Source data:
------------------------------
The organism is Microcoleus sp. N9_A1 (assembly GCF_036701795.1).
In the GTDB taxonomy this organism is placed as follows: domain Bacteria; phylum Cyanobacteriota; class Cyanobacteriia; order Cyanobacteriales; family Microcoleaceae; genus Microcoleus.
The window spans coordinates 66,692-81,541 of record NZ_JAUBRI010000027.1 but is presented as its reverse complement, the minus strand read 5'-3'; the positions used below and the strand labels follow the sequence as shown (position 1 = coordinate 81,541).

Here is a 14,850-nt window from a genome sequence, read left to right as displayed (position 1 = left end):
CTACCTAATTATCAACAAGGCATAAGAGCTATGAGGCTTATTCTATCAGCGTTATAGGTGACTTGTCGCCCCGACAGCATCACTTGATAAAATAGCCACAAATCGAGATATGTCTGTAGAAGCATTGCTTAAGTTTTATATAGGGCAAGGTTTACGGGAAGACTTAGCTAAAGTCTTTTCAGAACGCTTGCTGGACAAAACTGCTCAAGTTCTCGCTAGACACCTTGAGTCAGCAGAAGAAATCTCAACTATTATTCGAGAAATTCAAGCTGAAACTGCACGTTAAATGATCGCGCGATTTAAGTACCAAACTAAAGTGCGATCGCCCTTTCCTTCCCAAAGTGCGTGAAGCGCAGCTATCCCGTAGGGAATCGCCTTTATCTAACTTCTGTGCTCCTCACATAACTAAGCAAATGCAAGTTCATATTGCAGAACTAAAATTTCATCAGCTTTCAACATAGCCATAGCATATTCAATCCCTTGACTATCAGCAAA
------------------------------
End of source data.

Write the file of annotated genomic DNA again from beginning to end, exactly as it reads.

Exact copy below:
The organism is Microcoleus sp. N9_A1 (assembly GCF_036701795.1).
In the GTDB taxonomy this organism is placed as follows: domain Bacteria; phylum Cyanobacteriota; class Cyanobacteriia; order Cyanobacteriales; family Microcoleaceae; genus Microcoleus.
The window spans coordinates 66,692-81,541 of record NZ_JAUBRI010000027.1 but is presented as its reverse complement, the minus strand read 5'-3'; the positions used below and the strand labels follow the sequence as shown (position 1 = coordinate 81,541).

Here is a 14,850-nt window from a genome sequence, read left to right as displayed (position 1 = left end):
CTACCTAATTATCAACAAGGCATAAGAGCTATGAGGCTTATTCTATCAGCGTTATAGGTGACTTGTCGCCCCGACAGCATCACTTGATAAAATAGCCACAAATCGAGATATGTCTGTAGAAGCATTGCTTAAGTTTTATATAGGGCAAGGTTTACGGGAAGACTTAGCTAAAGTCTTTTCAGAACGCTTGCTGGACAAAACTGCTCAAGTTCTCGCTAGACACCTTGAGTCAGCAGAAGAAATCTCAACTATTATTCGAGAAATTCAAGCTGAAACTGCACGTTAAATGATCGCGCGATTTAAGTACCAAACTAAAGTGCGATCGCCCTTTCCTTCCCAAAGTGCGTGAAGCGCAGCTATCCCGTAGGGAATCGCCTTTATCTAACTTCTGTGCTCCTCACATAACTAAGCAAATGCAAGTTCATATTGCAGAACTAAAATTTCATCAGCTTTCAACATAGCCATAGCATATTCAATCCCTTGACTATCAGCAAA